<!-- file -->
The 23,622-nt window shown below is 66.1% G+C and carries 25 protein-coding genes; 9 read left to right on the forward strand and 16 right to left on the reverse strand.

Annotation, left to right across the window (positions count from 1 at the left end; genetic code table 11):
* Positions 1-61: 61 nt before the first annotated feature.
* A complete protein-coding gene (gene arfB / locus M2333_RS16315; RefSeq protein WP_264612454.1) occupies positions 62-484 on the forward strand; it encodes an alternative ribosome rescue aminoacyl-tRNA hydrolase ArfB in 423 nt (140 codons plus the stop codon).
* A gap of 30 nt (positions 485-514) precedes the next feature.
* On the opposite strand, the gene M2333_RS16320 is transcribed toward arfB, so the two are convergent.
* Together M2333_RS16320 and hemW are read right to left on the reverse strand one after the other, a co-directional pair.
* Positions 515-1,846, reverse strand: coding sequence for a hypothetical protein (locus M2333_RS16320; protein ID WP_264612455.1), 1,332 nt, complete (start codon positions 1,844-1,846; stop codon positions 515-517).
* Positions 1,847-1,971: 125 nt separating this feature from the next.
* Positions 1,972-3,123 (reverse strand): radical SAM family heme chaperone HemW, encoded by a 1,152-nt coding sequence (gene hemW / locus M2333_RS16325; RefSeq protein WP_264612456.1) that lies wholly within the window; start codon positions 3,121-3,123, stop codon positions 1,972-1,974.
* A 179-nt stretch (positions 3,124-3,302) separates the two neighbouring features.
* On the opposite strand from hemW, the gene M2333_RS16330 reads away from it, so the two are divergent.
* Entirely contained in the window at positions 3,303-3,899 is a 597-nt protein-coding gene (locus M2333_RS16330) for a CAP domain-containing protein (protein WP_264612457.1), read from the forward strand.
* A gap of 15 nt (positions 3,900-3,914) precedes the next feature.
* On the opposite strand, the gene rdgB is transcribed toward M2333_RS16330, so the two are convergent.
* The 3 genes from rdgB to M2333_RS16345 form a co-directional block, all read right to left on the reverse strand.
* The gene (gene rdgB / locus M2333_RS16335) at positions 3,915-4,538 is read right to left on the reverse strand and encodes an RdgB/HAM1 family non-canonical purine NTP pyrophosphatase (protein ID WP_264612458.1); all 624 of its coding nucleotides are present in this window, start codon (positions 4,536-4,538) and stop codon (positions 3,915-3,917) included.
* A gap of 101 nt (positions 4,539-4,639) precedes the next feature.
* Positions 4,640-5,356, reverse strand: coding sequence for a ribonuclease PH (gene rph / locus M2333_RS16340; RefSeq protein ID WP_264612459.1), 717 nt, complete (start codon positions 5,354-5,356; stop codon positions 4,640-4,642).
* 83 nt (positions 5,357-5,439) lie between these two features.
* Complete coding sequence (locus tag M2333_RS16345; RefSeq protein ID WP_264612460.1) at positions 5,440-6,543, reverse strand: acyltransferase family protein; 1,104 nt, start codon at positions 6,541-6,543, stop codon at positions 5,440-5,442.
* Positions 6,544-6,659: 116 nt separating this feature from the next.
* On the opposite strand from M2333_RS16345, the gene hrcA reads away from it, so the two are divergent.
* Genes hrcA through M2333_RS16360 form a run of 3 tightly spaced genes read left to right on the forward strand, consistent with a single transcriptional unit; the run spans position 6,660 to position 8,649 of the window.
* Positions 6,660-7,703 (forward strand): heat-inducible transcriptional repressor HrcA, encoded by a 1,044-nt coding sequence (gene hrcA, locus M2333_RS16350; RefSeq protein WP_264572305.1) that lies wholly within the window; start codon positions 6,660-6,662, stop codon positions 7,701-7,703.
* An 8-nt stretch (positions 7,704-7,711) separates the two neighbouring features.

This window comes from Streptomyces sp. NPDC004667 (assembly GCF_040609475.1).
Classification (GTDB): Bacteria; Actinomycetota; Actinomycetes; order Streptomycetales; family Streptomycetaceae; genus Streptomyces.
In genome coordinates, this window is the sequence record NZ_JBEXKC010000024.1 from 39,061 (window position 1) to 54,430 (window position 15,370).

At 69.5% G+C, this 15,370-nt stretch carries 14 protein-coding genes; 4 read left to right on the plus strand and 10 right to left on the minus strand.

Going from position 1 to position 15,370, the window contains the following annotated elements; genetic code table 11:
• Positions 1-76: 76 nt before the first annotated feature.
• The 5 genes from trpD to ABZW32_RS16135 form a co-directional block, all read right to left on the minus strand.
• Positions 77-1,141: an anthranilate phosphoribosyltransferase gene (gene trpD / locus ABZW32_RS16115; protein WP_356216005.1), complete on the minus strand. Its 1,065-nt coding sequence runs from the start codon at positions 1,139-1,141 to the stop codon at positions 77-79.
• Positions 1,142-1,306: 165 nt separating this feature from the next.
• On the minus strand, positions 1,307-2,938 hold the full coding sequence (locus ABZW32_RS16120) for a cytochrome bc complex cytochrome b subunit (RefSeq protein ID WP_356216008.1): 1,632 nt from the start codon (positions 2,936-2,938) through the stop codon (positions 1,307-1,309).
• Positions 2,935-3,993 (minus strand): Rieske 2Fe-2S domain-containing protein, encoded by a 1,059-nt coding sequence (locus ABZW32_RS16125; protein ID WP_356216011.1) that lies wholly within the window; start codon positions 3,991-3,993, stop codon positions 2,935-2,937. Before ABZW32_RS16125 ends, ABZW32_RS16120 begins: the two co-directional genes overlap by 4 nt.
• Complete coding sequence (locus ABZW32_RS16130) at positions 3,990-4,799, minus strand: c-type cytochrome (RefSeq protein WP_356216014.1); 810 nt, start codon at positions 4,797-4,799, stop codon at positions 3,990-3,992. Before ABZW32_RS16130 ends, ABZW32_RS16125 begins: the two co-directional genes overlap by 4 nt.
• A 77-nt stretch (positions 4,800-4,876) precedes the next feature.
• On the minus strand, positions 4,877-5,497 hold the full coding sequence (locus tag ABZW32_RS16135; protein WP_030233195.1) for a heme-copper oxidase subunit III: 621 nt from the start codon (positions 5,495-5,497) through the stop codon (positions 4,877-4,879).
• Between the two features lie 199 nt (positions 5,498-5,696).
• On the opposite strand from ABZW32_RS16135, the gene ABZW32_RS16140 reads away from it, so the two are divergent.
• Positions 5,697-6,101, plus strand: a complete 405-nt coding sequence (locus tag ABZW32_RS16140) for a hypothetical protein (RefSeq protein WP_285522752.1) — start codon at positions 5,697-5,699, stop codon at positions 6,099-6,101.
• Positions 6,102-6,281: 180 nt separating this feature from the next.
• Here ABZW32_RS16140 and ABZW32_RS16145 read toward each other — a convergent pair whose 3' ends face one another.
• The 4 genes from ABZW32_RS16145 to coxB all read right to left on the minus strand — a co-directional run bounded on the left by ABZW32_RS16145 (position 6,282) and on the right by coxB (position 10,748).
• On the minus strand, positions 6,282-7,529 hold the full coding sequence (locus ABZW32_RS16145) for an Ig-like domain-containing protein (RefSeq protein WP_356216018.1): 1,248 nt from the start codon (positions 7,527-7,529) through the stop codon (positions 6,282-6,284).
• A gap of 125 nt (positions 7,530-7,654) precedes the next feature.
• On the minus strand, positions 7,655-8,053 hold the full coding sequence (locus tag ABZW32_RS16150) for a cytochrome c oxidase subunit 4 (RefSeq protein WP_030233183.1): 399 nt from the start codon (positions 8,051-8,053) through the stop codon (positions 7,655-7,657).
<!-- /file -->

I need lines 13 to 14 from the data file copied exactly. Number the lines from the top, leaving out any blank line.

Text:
* Entirely contained in the window at positions 3,303-3,899 is a 597-nt protein-coding gene (locus M2333_RS16330) for a CAP domain-containing protein (protein WP_264612457.1), read from the forward strand.
* A gap of 15 nt (positions 3,900-3,914) precedes the next feature.